Ten years later, Reed’s built a ship that can go into space to study the tail of a comet that is passing nearby.  He asks Ben to pilot the ship, and Ben decides to ask Sue and Johnny to round out the crew.  Even though the Storms are not astrophysicists or astronauts, they just know about the project and would be very mad if Reed didn’t take them to space.  That seems like as good as any reason to let them go on this incredibly dangerous flight… into space… OUTER space.  Reed is about to break the news that he doesn’t think it is a good idea for them to go, but all of a sudden, Sue comes downstairs looking like a stone cold fox and Reed’s erection decides to supersede safety protocols and allows them to go.

Reed unveils a key ingredient of how he plans to harness the Colossus element that will be found in the comet’s tail – a super giant diamond.  This has caught the attention of a criminal known as The Jeweler who wants to steal the diamond and court a pretty, blind sculptor named Alicia.  The diamond has also gotten the attention of a shadowy, masked man who has some henchmen also planning to steal the diamond to harness Colossus.

In space, Richards and crew start their mission successfully, but it is soon discovered that the diamond is a fake and it is unable to harness the power.  They crash onto Earth, and soon discover they each have incredible powers.  While the effects are pretty cheesy, even for 23 years ago, keep in mind, this movie was made for an incredibly thrifty million dollars even.  It’s earnest and charming.  Also, it’s very faithful to the origins in the comics.  You really can’t say they didn’t try.

In Latveria, Doom is angry that the Fantastic Four (as Sue and Johnny’s mother called them before leaving for their mission) survived.  In New York, The Jeweler instructs his underground cronies to find and kidnap Alicia because he’s in love with her from the moment he saw her.  It should be noted that originally, I believe the writers intended on this character of The Jeweler to actually be the Fantastic Four’s adversary in the very first issue of their comic series, Mole Man.  That would make much more sense why he has set up an underground lair with followers who treat him like a king, etc.  From what I’ve always heard, Marvel gave the writers very few options for characters.  It wasn’t for a lack of trying to include some recognizable characters from the FF’s long, storied career are here.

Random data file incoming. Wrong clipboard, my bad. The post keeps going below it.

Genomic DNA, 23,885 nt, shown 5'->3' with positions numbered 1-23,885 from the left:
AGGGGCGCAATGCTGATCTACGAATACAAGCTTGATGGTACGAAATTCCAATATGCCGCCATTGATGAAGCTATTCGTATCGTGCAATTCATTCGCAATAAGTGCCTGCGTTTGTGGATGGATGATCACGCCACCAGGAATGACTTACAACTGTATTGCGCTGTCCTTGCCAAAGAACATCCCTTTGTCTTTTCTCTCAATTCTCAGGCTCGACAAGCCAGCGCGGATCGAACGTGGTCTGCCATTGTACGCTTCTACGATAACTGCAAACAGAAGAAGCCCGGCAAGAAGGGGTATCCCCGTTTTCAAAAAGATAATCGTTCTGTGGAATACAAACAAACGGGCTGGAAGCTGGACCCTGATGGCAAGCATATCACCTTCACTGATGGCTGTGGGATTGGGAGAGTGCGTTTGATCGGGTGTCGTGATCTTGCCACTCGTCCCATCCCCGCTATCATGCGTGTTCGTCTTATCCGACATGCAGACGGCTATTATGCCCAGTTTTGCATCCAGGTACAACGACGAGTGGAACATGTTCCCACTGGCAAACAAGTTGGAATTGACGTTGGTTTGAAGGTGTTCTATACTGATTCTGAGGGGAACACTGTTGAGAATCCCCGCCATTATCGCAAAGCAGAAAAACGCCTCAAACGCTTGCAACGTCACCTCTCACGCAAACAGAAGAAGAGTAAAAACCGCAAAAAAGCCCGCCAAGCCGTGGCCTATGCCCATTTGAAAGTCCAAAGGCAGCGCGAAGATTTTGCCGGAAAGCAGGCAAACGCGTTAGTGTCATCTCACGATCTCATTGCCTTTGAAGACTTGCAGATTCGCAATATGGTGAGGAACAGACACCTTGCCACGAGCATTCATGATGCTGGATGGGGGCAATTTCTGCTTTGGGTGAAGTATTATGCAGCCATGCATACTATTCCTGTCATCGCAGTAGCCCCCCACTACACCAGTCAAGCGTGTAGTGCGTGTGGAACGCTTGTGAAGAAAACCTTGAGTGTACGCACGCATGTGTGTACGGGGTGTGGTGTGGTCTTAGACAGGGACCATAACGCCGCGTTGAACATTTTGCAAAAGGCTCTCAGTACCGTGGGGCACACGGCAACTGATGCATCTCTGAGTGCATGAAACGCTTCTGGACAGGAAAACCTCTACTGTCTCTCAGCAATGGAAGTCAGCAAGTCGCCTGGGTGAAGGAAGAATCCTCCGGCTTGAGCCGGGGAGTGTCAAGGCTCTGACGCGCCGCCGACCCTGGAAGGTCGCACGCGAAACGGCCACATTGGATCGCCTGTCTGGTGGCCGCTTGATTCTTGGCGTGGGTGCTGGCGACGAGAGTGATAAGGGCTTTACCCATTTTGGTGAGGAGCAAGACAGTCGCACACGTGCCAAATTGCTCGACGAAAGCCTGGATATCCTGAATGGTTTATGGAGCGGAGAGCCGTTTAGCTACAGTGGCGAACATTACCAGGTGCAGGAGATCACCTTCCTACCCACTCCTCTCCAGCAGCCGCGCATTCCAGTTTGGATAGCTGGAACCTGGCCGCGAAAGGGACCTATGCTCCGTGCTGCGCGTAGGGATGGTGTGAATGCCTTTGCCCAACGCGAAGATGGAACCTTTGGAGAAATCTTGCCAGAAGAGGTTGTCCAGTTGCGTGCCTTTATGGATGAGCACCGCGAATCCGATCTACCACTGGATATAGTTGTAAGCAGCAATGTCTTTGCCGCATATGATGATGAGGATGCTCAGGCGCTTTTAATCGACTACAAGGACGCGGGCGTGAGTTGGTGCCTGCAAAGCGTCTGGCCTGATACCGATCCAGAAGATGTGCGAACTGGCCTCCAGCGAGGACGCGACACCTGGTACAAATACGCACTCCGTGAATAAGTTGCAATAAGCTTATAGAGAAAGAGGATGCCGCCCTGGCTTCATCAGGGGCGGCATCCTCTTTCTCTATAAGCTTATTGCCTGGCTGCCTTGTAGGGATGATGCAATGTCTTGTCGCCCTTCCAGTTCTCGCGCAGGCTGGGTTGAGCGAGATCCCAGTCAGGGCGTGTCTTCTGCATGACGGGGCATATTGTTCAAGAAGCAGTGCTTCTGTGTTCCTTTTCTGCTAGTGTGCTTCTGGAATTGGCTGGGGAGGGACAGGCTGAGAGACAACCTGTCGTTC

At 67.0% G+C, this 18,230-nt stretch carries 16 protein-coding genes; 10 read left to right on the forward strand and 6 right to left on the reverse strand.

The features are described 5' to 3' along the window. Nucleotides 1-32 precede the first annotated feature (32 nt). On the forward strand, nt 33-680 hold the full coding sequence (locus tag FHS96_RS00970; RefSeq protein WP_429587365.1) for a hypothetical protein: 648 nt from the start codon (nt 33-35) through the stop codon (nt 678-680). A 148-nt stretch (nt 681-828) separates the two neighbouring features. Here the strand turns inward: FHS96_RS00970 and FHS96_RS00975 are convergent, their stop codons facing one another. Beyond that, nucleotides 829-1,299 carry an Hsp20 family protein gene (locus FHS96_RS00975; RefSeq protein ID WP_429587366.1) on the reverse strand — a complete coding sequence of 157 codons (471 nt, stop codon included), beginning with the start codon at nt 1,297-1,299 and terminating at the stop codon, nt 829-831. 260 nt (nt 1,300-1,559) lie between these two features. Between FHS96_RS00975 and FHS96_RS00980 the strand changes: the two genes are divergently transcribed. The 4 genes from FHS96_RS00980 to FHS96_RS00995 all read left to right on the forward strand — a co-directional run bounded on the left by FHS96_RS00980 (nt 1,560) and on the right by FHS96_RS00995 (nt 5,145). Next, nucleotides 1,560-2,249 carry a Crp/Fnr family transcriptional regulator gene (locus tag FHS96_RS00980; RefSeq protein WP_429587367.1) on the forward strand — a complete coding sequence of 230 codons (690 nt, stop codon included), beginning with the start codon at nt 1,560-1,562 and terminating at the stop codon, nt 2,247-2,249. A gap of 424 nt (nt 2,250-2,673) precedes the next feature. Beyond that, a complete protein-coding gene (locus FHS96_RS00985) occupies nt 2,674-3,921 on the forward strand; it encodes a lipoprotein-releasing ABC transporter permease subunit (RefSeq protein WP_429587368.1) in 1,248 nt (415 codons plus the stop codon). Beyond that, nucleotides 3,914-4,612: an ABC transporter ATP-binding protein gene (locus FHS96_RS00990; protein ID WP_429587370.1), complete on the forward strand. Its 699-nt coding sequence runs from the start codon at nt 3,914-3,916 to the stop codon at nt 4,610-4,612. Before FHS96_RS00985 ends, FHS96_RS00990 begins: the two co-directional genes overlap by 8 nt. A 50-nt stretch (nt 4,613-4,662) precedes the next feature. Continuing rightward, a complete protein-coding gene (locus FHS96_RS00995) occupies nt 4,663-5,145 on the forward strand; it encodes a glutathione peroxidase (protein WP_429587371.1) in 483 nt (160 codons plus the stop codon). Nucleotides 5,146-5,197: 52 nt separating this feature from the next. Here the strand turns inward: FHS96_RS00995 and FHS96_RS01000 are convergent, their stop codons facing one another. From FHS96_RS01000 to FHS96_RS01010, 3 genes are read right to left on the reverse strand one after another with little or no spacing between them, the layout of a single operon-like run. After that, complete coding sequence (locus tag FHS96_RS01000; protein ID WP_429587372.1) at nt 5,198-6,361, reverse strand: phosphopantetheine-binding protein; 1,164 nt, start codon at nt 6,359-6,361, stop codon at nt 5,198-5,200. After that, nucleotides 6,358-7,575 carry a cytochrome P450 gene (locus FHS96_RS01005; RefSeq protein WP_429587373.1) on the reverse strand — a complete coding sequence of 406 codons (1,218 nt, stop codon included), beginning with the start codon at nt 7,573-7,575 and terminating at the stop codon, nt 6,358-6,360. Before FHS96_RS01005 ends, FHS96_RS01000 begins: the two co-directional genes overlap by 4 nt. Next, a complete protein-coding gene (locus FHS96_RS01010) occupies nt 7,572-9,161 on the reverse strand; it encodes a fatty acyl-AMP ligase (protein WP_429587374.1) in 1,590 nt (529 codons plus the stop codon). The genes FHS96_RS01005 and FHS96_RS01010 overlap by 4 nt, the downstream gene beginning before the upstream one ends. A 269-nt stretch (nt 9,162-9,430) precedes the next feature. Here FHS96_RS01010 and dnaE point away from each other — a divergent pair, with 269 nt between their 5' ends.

That night, the army finds Reed and crew while on their rescue mission.  They are initially scared by, but eventually attempt to attack, a strange rock creature thing.  This is Ben’s special gift.  They actually do a good job later in this movie to show Ben’s struggle with being a hideous monster too.  Again, it isn’t like these people took the name, and the four characters, and slapped together a movie that doesn’t look in any way like the source material.  And I really liked the articulation in the head piece to allow for facial expressions.  Practical effects are always the best.

The military take Reed, Ben, Johnny, and Sue to a base where each of them undergo tests to see what their powers are and how they work.  The doctor they see at the base is working for Dr. Doom.  Doom wants to take the powers from the Fantastic Four and inject them into himself so he could possess all the powers.  He decides he needs to get the diamond the Jeweler stole from Reed which is key to being able to siphon the powers and have the power merge into Doom.  When the Jeweler refuses to give the diamond to Doom’s followers, he travels to New York himself to deal with the thief.

At the base, the Fantastic Four break out of their room.  They find that the army guys at the base all have orders written in a strange language Reed recognizes, but from where he doesn’t know.  In a main lab inside the building, the Fantastic Four confront Doom.  They use their powers to get out of the castle.  Back in New York, Reed runs some tests to see what is happening to them and if it is possible to crate a cure.  Reed figures out that Ben relies too much on brute strength, Sue is shy and disappears because of it, Johnny is a hothead, and Reed stretches himself too thin.  Frustrated by the monster he’s become, Ben decides to go for a walk only to find that his appearance is scaring people away from him.